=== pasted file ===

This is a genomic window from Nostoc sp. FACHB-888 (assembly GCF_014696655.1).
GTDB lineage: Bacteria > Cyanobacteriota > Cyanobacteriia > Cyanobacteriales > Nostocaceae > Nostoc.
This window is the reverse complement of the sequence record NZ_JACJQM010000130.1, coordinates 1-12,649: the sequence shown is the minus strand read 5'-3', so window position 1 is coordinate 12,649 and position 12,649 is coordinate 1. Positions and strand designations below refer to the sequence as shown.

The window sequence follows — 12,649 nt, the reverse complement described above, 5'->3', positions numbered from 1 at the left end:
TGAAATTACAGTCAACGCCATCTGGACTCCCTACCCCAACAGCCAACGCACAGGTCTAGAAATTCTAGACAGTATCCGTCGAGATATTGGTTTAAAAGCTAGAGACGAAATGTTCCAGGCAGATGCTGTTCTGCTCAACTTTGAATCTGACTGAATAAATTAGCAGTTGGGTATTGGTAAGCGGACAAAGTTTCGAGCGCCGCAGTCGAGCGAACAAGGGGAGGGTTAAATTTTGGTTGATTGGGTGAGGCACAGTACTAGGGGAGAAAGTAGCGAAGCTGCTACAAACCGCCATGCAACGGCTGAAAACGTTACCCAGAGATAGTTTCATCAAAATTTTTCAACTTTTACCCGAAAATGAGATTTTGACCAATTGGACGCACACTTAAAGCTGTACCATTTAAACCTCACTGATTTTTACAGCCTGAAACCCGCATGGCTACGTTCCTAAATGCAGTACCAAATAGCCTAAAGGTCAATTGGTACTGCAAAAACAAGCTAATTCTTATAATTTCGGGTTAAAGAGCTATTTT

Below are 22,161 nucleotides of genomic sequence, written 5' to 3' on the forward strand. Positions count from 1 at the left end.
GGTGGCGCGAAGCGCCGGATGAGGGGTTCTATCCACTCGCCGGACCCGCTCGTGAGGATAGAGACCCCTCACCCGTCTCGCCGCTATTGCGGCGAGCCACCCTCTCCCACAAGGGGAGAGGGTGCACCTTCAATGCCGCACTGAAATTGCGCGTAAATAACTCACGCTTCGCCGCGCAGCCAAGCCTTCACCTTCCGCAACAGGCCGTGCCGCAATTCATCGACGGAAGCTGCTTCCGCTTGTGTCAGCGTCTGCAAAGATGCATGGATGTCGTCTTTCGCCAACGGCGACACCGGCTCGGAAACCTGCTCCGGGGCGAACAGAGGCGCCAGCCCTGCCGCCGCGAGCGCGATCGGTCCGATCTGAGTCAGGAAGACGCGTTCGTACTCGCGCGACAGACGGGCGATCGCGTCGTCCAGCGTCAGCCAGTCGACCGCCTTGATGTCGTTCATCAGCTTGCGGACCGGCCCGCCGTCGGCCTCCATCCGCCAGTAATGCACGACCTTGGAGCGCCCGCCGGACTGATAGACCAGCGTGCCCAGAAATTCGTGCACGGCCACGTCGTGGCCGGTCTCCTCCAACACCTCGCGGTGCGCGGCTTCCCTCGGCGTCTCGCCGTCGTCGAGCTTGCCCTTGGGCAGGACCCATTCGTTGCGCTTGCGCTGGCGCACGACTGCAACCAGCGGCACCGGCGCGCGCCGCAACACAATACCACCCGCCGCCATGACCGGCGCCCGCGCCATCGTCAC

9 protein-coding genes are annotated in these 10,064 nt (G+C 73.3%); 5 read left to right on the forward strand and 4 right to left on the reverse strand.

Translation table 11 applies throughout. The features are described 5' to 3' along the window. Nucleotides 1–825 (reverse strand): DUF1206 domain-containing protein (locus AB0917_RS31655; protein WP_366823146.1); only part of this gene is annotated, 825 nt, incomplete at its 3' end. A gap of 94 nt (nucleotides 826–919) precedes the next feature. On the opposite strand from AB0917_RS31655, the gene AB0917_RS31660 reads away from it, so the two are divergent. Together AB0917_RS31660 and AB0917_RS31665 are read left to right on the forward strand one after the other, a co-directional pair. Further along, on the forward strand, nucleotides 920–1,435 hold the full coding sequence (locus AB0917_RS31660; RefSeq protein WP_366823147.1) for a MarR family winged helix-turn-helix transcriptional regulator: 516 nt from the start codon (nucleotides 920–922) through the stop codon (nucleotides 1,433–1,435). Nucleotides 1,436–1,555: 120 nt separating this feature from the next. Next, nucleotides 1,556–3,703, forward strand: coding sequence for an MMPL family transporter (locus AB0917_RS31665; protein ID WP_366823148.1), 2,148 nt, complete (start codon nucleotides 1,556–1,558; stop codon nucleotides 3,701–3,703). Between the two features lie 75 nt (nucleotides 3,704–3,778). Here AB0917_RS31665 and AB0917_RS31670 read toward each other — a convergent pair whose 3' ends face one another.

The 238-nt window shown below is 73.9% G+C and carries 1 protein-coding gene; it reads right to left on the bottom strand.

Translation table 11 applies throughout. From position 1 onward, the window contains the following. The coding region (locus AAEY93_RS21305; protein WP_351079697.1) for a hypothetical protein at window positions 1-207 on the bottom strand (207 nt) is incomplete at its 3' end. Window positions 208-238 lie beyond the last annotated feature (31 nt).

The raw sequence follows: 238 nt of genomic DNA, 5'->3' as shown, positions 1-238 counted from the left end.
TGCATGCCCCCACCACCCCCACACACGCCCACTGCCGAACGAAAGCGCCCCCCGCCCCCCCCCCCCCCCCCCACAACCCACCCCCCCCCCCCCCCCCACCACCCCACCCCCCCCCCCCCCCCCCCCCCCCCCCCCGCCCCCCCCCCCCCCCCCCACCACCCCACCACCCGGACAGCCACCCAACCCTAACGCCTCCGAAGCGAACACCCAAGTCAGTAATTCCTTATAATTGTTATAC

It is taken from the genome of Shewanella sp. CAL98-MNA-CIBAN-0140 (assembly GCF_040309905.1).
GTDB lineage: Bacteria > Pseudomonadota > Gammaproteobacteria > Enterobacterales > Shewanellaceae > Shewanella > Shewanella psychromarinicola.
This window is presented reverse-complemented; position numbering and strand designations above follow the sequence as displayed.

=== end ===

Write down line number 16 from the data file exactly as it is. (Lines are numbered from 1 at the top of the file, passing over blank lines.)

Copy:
This window is presented reverse-complemented; position numbering and strand designations above follow the sequence as displayed.